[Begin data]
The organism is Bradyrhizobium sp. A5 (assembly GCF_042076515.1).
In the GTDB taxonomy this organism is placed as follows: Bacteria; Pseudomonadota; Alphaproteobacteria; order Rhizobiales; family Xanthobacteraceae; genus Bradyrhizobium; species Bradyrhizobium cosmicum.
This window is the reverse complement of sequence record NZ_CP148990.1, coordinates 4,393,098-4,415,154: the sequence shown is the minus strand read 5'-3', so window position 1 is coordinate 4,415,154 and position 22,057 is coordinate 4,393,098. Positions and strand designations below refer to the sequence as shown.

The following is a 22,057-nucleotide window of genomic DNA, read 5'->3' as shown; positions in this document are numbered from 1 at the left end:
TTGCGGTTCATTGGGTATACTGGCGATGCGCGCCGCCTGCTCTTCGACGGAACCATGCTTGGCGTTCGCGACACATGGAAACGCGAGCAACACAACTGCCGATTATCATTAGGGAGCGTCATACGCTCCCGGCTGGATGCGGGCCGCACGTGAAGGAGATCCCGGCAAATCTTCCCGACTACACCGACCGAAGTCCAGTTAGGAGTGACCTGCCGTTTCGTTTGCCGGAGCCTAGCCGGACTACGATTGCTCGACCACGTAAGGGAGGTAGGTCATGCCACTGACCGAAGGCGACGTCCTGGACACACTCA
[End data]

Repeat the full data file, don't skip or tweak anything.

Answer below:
The organism is Bradyrhizobium sp. A5 (assembly GCF_042076515.1).
In the GTDB taxonomy this organism is placed as follows: Bacteria; Pseudomonadota; Alphaproteobacteria; order Rhizobiales; family Xanthobacteraceae; genus Bradyrhizobium; species Bradyrhizobium cosmicum.
This window is the reverse complement of sequence record NZ_CP148990.1, coordinates 4,393,098-4,415,154: the sequence shown is the minus strand read 5'-3', so window position 1 is coordinate 4,415,154 and position 22,057 is coordinate 4,393,098. Positions and strand designations below refer to the sequence as shown.

The following is a 22,057-nucleotide window of genomic DNA, read 5'->3' as shown; positions in this document are numbered from 1 at the left end:
TTGCGGTTCATTGGGTATACTGGCGATGCGCGCCGCCTGCTCTTCGACGGAACCATGCTTGGCGTTCGCGACACATGGAAACGCGAGCAACACAACTGCCGATTATCATTAGGGAGCGTCATACGCTCCCGGCTGGATGCGGGCCGCACGTGAAGGAGATCCCGGCAAATCTTCCCGACTACACCGACCGAAGTCCAGTTAGGAGTGACCTGCCGTTTCGTTTGCCGGAGCCTAGCCGGACTACGATTGCTCGACCACGTAAGGGAGGTAGGTCATGCCACTGACCGAAGGCGACGTCCTGGACACACTCA